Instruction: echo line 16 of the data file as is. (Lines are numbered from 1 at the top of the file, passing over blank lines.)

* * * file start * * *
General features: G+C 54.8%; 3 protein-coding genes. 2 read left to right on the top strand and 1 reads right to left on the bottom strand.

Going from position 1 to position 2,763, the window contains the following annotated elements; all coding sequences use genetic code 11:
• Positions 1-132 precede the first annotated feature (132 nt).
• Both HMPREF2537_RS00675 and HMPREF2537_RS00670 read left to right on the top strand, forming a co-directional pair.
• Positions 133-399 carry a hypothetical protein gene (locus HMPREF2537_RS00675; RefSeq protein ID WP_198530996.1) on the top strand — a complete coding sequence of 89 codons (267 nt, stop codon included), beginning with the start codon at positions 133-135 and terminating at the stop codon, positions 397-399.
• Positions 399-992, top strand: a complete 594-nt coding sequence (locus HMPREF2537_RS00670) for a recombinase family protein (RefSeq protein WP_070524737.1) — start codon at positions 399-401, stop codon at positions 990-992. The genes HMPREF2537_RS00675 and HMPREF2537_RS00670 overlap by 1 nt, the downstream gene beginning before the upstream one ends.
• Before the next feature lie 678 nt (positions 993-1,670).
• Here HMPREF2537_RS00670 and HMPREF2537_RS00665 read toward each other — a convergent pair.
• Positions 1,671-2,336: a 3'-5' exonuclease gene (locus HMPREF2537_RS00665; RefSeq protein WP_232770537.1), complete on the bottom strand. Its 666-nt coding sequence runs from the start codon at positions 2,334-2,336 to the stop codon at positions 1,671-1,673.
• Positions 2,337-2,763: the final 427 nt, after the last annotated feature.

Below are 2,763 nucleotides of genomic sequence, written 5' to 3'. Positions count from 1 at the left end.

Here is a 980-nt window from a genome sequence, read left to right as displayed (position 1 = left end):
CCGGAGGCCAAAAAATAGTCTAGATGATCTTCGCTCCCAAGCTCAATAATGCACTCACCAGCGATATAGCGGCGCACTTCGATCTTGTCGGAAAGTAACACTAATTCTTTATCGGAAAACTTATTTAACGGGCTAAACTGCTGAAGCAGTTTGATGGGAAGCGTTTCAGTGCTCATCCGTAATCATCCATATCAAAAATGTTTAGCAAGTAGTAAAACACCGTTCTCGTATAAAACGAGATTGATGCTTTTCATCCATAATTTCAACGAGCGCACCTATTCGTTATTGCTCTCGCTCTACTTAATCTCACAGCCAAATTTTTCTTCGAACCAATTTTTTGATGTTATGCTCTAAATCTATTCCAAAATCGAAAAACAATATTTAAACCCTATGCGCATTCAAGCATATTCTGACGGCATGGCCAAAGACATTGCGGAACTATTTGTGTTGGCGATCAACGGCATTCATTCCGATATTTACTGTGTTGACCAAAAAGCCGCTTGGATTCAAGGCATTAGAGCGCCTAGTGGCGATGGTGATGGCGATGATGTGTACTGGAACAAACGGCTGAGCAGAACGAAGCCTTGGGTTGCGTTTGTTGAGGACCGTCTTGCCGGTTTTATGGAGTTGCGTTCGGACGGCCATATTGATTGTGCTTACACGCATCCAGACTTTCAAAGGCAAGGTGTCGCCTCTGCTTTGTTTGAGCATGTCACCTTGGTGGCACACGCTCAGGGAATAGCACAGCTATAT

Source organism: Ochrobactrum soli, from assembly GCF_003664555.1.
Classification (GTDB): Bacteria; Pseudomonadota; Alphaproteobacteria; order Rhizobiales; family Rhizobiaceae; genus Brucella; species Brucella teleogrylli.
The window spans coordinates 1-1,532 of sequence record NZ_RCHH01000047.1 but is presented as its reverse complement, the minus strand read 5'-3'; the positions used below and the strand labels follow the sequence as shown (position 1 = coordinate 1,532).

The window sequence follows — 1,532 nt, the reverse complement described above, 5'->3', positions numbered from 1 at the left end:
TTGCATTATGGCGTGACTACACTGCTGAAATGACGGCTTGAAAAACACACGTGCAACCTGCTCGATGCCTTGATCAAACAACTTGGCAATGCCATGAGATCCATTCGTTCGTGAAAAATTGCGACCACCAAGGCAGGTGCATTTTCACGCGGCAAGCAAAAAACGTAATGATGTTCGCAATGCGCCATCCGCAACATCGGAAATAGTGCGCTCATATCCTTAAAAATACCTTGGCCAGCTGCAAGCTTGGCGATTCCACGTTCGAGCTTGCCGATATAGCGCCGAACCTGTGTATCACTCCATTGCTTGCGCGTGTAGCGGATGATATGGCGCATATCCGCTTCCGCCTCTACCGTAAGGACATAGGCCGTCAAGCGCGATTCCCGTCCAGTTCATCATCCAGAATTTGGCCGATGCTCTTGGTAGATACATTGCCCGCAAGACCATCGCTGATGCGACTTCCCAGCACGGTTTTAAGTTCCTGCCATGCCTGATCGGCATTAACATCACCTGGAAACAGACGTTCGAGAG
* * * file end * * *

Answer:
The window spans coordinates 1-1,532 of sequence record NZ_RCHH01000047.1 but is presented as its reverse complement, the minus strand read 5'-3'; the positions used below and the strand labels follow the sequence as shown (position 1 = coordinate 1,532).